“The virgin will…give birth to a son.” Mt 1:23 NIV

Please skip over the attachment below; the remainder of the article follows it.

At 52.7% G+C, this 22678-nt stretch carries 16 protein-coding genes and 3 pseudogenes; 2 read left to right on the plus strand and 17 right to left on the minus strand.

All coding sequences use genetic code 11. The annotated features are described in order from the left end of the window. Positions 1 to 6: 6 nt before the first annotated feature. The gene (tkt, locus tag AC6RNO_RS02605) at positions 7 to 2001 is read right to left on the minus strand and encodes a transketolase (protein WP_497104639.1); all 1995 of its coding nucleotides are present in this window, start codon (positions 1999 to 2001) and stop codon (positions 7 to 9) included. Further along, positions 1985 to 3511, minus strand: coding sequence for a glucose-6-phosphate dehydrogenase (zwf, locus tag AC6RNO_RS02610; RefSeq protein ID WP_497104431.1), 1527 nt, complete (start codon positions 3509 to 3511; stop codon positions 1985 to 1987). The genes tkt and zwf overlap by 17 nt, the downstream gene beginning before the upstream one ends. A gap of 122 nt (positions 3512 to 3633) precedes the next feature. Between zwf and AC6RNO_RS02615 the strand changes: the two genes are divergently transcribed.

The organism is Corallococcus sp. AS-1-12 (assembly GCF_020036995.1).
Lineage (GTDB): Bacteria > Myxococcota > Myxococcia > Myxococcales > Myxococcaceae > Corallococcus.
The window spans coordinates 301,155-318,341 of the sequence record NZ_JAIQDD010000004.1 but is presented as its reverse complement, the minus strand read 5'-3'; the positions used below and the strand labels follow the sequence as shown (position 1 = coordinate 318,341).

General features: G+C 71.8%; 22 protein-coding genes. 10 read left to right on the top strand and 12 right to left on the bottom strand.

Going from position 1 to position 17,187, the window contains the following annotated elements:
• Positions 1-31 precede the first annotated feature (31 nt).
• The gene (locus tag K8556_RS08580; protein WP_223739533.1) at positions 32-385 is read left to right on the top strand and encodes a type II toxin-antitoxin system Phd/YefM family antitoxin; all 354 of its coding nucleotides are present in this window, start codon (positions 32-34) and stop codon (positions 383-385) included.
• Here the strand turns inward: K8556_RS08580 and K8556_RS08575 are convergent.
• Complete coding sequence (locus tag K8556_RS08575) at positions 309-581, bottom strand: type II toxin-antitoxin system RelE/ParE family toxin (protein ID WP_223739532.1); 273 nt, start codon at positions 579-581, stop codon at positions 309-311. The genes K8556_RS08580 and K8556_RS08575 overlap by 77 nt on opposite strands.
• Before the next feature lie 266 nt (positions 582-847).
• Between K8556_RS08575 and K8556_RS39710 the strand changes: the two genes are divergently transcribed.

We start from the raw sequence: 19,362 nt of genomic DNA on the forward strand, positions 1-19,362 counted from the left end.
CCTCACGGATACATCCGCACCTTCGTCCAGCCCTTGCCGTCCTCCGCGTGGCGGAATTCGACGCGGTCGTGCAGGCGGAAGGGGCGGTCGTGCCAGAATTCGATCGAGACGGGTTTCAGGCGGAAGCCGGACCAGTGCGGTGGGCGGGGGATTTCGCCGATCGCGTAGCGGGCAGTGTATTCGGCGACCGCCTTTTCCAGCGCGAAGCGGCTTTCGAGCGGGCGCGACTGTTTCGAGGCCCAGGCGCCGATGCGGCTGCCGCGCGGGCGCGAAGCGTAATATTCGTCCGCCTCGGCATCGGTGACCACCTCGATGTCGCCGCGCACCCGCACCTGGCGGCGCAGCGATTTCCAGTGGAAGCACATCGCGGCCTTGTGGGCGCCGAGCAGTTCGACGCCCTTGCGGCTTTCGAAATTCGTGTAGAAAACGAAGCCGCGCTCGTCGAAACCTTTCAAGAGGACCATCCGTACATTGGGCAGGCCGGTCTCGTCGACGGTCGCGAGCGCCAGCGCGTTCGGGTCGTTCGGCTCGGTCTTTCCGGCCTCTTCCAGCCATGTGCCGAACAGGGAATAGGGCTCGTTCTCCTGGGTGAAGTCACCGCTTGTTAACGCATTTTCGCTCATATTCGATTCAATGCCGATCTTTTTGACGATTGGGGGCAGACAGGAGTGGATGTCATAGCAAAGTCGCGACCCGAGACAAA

Heaven announced the birth of Jesus in these words: “The virgin will…give birth to a son, and…call him Immanuel—which means, ‘God with us.’” Isn’t it ironic that the first people to question the miracle of the virgin birth were religious leaders? The Pharisees said to Jesus, “We were not born of fornication” (Jn 8:41 NKJV). Their insinuation was clear, and cruel. After all, Jesus couldn’t point to Joseph and say, “He’s My father.” Understand this: Jesus had to be man in order to die, and He had to be God in order to save. You were the child of an earthly father so you were “born in sin.” But Jesus was the child of a heavenly Father so He broke the genetic cycle of sin before He was born. In the Old Testament a sacrificial lamb had to be without blemish (birth defect) or spot (something picked up along the way). Since Jesus had neither inherited sin nor practiced sin, He qualifies as “the Lamb of God, which taketh away the sin of the world” (Jn 1:29). The virgin birth is true because: (a) The angel of the Lord announced it (See Mt. 1:20). (b) Mary’s husband-to-be accepted it (See Mt. 1:24). (c) Elizabeth, her cousin, received it by divine revelation (See Lk 1:41-42). (d) The story was written by a well-respected medical doctor who knew the character of all concerned: “Since I myself have carefully investigated everything from the beginning, it seemed good also to me to write an orderly account for you…that you may know the certainty of the things you have been taught” (Lk 1:3-4 NIV).
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